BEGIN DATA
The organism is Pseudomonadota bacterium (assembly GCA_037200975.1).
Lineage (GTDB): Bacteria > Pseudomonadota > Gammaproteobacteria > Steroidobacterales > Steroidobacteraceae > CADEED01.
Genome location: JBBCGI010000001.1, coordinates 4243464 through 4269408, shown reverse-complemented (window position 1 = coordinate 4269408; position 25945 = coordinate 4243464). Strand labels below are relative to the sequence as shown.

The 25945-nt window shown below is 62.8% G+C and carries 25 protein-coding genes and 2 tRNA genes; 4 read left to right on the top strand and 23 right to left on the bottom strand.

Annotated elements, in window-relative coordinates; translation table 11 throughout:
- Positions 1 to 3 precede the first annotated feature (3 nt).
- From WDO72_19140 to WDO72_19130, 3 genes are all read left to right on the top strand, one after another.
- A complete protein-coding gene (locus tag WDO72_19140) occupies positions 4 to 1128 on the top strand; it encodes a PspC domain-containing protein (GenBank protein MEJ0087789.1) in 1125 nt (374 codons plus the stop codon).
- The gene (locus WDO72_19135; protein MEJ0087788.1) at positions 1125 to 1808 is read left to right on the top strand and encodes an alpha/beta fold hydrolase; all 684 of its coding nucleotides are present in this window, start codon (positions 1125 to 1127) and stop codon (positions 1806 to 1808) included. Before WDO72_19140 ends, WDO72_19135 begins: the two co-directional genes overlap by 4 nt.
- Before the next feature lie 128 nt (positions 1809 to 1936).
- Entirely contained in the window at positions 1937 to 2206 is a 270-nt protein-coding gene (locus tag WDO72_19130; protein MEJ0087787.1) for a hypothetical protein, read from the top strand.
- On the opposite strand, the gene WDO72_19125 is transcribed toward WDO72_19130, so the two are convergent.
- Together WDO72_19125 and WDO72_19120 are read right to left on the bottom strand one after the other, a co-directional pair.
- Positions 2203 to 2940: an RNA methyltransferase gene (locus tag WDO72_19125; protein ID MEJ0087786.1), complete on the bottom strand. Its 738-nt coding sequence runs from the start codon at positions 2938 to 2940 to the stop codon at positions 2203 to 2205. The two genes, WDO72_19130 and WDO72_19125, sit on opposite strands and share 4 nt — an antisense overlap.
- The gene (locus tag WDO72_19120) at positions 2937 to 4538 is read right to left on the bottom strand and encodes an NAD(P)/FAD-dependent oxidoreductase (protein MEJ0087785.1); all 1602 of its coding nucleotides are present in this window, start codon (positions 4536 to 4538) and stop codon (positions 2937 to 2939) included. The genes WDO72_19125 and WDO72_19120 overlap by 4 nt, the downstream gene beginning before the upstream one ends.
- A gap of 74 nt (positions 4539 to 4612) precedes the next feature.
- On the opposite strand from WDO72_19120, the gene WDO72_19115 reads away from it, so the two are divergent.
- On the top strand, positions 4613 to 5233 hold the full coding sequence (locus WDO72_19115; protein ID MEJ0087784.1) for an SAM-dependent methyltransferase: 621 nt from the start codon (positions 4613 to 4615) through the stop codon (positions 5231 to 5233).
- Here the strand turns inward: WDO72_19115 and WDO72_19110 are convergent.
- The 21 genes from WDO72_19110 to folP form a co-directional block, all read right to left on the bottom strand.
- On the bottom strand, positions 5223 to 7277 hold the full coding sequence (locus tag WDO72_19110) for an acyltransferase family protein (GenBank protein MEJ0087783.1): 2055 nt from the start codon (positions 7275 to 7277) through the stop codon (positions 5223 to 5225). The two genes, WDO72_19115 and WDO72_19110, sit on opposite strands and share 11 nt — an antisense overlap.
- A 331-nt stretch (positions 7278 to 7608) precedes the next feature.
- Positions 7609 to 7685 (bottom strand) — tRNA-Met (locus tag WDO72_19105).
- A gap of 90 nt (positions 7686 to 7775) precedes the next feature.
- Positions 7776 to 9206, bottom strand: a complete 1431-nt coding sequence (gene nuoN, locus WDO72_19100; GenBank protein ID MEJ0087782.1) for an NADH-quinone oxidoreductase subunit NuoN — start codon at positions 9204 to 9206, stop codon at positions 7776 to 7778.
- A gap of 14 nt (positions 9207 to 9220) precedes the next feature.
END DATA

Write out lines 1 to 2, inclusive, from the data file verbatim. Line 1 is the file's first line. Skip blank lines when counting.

The organism is Pseudomonadota bacterium (assembly GCA_037200975.1).
Lineage (GTDB): Bacteria > Pseudomonadota > Gammaproteobacteria > Steroidobacterales > Steroidobacteraceae > CADEED01.